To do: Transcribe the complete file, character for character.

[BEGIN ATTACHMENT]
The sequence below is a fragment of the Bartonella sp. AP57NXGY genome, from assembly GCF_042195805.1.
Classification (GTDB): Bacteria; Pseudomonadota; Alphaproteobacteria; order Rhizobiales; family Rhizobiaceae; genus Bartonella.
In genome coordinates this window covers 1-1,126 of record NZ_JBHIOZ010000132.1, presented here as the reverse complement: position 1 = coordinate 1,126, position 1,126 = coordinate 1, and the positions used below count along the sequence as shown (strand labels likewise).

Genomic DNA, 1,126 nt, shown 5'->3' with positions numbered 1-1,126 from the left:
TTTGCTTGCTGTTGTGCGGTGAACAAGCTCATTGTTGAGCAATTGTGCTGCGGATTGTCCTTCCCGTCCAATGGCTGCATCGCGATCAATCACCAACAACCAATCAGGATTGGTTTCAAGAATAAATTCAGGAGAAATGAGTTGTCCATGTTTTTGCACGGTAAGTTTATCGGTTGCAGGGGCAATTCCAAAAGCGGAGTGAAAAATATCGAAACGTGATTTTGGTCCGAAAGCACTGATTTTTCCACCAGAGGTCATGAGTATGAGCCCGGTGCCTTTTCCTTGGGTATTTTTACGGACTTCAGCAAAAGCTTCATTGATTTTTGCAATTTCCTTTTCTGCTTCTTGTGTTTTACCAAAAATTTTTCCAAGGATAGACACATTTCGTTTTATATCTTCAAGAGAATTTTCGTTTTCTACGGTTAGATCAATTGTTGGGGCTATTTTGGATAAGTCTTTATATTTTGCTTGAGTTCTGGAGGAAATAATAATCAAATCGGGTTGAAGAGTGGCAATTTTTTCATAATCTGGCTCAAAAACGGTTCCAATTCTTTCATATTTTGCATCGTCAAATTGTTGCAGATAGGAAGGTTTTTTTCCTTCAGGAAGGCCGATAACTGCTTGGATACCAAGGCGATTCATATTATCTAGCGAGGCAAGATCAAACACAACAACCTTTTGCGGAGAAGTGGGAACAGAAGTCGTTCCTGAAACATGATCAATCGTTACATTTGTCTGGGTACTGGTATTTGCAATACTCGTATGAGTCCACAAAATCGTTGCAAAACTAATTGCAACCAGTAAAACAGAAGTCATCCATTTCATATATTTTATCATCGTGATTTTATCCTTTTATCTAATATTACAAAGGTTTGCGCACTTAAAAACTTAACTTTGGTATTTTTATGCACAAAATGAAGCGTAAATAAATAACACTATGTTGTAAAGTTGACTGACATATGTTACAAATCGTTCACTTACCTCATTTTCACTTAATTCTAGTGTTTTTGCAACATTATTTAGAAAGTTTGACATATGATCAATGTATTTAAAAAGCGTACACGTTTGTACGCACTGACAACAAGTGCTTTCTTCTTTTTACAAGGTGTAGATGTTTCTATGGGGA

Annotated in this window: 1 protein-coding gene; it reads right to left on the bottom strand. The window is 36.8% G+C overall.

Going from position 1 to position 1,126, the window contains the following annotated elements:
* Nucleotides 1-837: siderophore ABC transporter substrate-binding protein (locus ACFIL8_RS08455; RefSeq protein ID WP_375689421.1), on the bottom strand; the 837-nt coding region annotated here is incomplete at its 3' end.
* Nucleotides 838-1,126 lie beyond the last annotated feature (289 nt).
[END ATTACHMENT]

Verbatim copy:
The sequence below is a fragment of the Bartonella sp. AP57NXGY genome, from assembly GCF_042195805.1.
Classification (GTDB): Bacteria; Pseudomonadota; Alphaproteobacteria; order Rhizobiales; family Rhizobiaceae; genus Bartonella.
In genome coordinates this window covers 1-1,126 of record NZ_JBHIOZ010000132.1, presented here as the reverse complement: position 1 = coordinate 1,126, position 1,126 = coordinate 1, and the positions used below count along the sequence as shown (strand labels likewise).

Genomic DNA, 1,126 nt, shown 5'->3' with positions numbered 1-1,126 from the left:
TTTGCTTGCTGTTGTGCGGTGAACAAGCTCATTGTTGAGCAATTGTGCTGCGGATTGTCCTTCCCGTCCAATGGCTGCATCGCGATCAATCACCAACAACCAATCAGGATTGGTTTCAAGAATAAATTCAGGAGAAATGAGTTGTCCATGTTTTTGCACGGTAAGTTTATCGGTTGCAGGGGCAATTCCAAAAGCGGAGTGAAAAATATCGAAACGTGATTTTGGTCCGAAAGCACTGATTTTTCCACCAGAGGTCATGAGTATGAGCCCGGTGCCTTTTCCTTGGGTATTTTTACGGACTTCAGCAAAAGCTTCATTGATTTTTGCAATTTCCTTTTCTGCTTCTTGTGTTTTACCAAAAATTTTTCCAAGGATAGACACATTTCGTTTTATATCTTCAAGAGAATTTTCGTTTTCTACGGTTAGATCAATTGTTGGGGCTATTTTGGATAAGTCTTTATATTTTGCTTGAGTTCTGGAGGAAATAATAATCAAATCGGGTTGAAGAGTGGCAATTTTTTCATAATCTGGCTCAAAAACGGTTCCAATTCTTTCATATTTTGCATCGTCAAATTGTTGCAGATAGGAAGGTTTTTTTCCTTCAGGAAGGCCGATAACTGCTTGGATACCAAGGCGATTCATATTATCTAGCGAGGCAAGATCAAACACAACAACCTTTTGCGGAGAAGTGGGAACAGAAGTCGTTCCTGAAACATGATCAATCGTTACATTTGTCTGGGTACTGGTATTTGCAATACTCGTATGAGTCCACAAAATCGTTGCAAAACTAATTGCAACCAGTAAAACAGAAGTCATCCATTTCATATATTTTATCATCGTGATTTTATCCTTTTATCTAATATTACAAAGGTTTGCGCACTTAAAAACTTAACTTTGGTATTTTTATGCACAAAATGAAGCGTAAATAAATAACACTATGTTGTAAAGTTGACTGACATATGTTACAAATCGTTCACTTACCTCATTTTCACTTAATTCTAGTGTTTTTGCAACATTATTTAGAAAGTTTGACATATGATCAATGTATTTAAAAAGCGTACACGTTTGTACGCACTGACAACAAGTGCTTTCTTCTTTTTACAAGGTGTAGATGTTTCTATGGGGA

Annotated in this window: 1 protein-coding gene; it reads right to left on the bottom strand. The window is 36.8% G+C overall.

Going from position 1 to position 1,126, the window contains the following annotated elements:
* Nucleotides 1-837: siderophore ABC transporter substrate-binding protein (locus ACFIL8_RS08455; RefSeq protein ID WP_375689421.1), on the bottom strand; the 837-nt coding region annotated here is incomplete at its 3' end.
* Nucleotides 838-1,126 lie beyond the last annotated feature (289 nt).